A “must do” on our trip was surfing, especially for my travel buddy, Simon, who has never tried the sport. So, based on multiple suggestions, we headed to the west coast to Raglan, a small surfer town.
Based on the information from the Info Centre, tenting accommodation would be at least 20 NZD a night, but we luckily found a cheaper option at Te Kopua Whanau Camp. It has basic facilities – toilets, showers (1 NZD for hot water), a kitchen area with sinks, waste disposal. There was plenty of tenting space and we nestled our little tents and dirty car under a huge Norfolk Pine tree.
We wandered down to the beaches. The closest beach, Ocean Beach, was a 10 minute walk from the campsite, and there were kite surfers setting up as we passed.
The surfing beaches were about an hour walk. The tide was out, so there was a vast expanse of sand into the shallow water. Rogue waves surprised us a couple of times, convincing us to retreat closer to the sand dunes. We stopped at Ngarunui Beach, set up shop, Simon explored and I relaxed.
Our first day of surfing wasn’t the greatest. I felt under the weather and so hung out in my tent resting, while Simon took his first ever surf lesson. When he returned to the camp site, the first words he said were “surfing’s hard”.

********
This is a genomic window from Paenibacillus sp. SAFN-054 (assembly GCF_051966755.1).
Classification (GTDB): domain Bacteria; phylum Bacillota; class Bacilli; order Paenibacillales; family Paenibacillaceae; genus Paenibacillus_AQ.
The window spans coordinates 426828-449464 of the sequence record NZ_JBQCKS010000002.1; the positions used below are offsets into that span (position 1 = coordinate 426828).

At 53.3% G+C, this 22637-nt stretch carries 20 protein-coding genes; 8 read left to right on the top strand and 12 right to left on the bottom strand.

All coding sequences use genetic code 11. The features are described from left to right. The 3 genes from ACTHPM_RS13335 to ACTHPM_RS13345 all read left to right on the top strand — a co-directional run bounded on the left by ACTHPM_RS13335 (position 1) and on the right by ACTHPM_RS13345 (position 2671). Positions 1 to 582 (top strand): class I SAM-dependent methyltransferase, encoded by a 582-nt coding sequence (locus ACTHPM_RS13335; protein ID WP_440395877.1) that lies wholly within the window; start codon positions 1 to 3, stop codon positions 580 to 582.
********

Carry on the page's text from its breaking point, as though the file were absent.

The second day had mixed reviews. I put my previous surf lessons to good use and had a grand time surfing on the beginner waves. There were times I was forced ashore from the salt, sun, and sunscreen burning my eyes to, what felt like, blindness. But after a quick rest I continued with my 4 hour board rental. Eventually, my knees began to burn, the waves became more choppy, and I more fatigued. So I retired to the beach, where Simon and I met a young Japanese traveller practicing his English, and a friendly dog that was keen to play fetch with everyone.
Unfortunately, Simon had a worse day than me. When we returned our boards after our hire period, and collected our belongings, Simon discovered his new Birkenstock sandals were missing, likely taken by another visitor, either intentionally or by mistake.
So with his size 12 Birks with a new owner, we headed back to town. Walking by the cafés and shops and galleries, with no money to spend frivolously, and passing old friends meeting up and children jumping off the bridge into the local watering hole, I began to feel that Raglan is a special place.
It reminded me of Nimbin, Australia. The same relaxed, local, friendly vibe. But I felt that, same as Nimbin, you cannot grasp the full emotion of the town as a short term visitor. There are too many corners to explore, interesting people to meet, and local events to attend. We were in Raglan for 3 nights, somewhat secluded in our campsite, without many opportunities to meet locals (even those who worked at the surf school/rental were foreigners). But even after our brief stay, you can tell Raglan is a special place.